I see my character as a mechanism to allow audiences to connect and lead them through a story, as I did in my previous film Dogs of Democracy. It’s something that the great Agnes Varda spoke about. She sees herself as part of the work itself. And that’s how I see myself as well, as part of the work. So my documentaries and the ones that I am going to make in the future will have a similar kind of style, which allows people to get a real sense of the personal.

"But it's not only my own personal experience. It's a universal personal that's trying to connect people deeply to issues that matter. And by inserting myself as a character is one way of doing it."

SK: And it worked brilliantly. 

Not to go too far off track, but part of a conversation I had recently regarding your film was your approach to having somebody, a character, that’s connected on a personal level to the story take the viewer along for the ride. In a way it is like being invited to a party where you don’t know anybody and somebody’s able to take you through and introduce you to everyone. So speaking to that, in your film you are taking us through and introducing us to some of these characters. We get to know an Orthodox priest. We have a rapper. I’m an avid record collector and to see the record store, I’m like, if I get a chance to interview you, I need to know about this record store and the owner because to me, these are the little embers that keep the flame alive, the greater flame. So could you talk about your journey of bringing these characters together, how you met them, and how they came to be part of the story you were telling?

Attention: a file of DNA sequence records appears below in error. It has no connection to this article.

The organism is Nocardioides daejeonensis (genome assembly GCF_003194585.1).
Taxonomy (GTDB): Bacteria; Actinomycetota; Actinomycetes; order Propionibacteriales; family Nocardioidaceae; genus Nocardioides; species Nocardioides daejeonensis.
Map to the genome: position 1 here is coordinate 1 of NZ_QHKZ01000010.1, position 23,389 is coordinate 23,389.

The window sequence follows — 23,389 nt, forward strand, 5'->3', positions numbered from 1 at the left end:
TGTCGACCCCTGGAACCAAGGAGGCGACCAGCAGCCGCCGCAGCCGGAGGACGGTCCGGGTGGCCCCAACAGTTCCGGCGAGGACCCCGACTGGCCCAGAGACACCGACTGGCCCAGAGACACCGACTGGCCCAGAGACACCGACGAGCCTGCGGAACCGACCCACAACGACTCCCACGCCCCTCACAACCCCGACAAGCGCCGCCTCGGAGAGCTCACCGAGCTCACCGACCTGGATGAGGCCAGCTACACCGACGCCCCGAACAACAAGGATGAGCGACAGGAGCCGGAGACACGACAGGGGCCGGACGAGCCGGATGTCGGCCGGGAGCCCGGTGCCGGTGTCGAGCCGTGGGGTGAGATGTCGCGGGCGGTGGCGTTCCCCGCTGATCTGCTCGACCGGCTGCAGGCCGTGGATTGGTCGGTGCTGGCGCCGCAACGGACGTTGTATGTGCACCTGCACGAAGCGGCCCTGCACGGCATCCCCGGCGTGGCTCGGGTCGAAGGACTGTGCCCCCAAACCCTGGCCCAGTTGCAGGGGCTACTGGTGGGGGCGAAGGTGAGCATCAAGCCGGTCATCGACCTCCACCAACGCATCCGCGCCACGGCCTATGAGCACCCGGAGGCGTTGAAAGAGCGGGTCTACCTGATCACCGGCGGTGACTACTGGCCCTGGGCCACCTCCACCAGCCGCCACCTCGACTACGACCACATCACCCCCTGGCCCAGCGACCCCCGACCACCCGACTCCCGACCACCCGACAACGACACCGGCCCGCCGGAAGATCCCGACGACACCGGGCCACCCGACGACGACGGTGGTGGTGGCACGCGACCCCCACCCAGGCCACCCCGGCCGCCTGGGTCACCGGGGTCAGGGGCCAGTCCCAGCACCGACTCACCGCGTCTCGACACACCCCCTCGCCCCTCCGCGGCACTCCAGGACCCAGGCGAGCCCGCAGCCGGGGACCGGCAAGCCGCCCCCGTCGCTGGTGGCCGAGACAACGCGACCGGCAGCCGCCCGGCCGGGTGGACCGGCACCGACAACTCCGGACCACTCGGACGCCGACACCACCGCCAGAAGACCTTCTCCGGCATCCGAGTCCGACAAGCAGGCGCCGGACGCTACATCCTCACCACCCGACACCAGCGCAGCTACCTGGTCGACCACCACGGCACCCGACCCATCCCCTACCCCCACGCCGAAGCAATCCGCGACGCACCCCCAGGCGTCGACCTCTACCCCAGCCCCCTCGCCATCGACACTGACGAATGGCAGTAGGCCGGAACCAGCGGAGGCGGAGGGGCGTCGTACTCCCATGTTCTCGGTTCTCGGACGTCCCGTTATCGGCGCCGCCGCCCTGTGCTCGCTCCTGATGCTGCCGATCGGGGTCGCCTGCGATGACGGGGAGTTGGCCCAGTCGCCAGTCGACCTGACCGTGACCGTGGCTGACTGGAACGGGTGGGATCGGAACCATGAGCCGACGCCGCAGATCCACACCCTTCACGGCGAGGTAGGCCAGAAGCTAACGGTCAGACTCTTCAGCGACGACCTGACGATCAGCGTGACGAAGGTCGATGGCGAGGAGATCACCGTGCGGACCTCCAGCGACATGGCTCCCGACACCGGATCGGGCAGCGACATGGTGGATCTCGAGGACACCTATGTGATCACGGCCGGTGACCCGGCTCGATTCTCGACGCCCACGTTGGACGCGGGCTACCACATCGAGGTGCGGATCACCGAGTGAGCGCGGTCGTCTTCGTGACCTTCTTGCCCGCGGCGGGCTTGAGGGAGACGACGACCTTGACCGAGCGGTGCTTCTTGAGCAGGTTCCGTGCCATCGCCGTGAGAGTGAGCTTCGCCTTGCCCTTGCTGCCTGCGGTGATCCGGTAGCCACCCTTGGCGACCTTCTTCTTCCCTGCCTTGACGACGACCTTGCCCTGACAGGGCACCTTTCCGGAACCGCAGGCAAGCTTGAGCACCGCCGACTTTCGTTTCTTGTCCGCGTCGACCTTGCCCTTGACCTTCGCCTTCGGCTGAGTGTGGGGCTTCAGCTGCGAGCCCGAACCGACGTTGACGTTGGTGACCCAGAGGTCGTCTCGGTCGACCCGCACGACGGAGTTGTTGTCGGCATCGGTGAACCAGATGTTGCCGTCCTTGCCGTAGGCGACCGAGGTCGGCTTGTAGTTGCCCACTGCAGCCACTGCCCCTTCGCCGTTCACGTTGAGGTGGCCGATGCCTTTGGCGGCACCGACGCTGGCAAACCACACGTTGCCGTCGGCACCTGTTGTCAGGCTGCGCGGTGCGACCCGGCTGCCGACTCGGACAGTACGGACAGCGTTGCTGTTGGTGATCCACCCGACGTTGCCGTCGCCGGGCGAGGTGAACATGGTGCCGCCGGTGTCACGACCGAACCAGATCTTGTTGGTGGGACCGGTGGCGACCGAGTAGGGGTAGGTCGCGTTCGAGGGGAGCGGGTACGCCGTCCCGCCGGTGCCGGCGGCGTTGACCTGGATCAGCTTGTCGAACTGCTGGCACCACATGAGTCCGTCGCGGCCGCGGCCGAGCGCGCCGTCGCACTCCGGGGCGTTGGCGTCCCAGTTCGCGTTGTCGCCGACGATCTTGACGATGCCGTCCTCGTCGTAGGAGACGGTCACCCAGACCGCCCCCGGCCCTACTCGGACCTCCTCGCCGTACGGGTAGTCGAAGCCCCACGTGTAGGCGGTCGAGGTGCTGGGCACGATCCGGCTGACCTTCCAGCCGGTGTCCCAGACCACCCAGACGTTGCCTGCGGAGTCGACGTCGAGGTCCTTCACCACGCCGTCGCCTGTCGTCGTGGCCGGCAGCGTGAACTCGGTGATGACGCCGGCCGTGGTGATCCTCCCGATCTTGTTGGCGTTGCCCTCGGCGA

MZ: A lot of the characters came about organically. I would run into somebody and they would say, you know, you should meet so-and-so; there was that kind of flow: where I would meet someone and then get introduced to someone else.

But then there are often random encounters on the street like the buskers in Athens, Greece. There were the four guys you see in the film, but in fact in the group there was a woman singer as well, but she wasn’t available at the time to film. Another busker in Thessaloniki I happened to run into was just singing a song and he, in a way, encapsulated everything that I wanted to capture about the music. One of the other characters is talking to him while I’m filming, and he says, “yeah, this song, you know, it comes from everywhere. It’s a folk song and everybody claims this song as their own.” That was one of the things that every character in the film, every element of the film, was trying to look at: the intercultural, amazing amount of identities or sounds or mixes of sounds or experiences that make up who we are. It doesn’t directly answer your question, but it answers one part of your question. I mean, somebody like Negros tou Moria. I came to him through a friend who said there’s this hip hop artist that is totally influenced by rembetika. And so that’s how I got to meet him. That was just by word of mouth. And then he turns out to be this incredible character.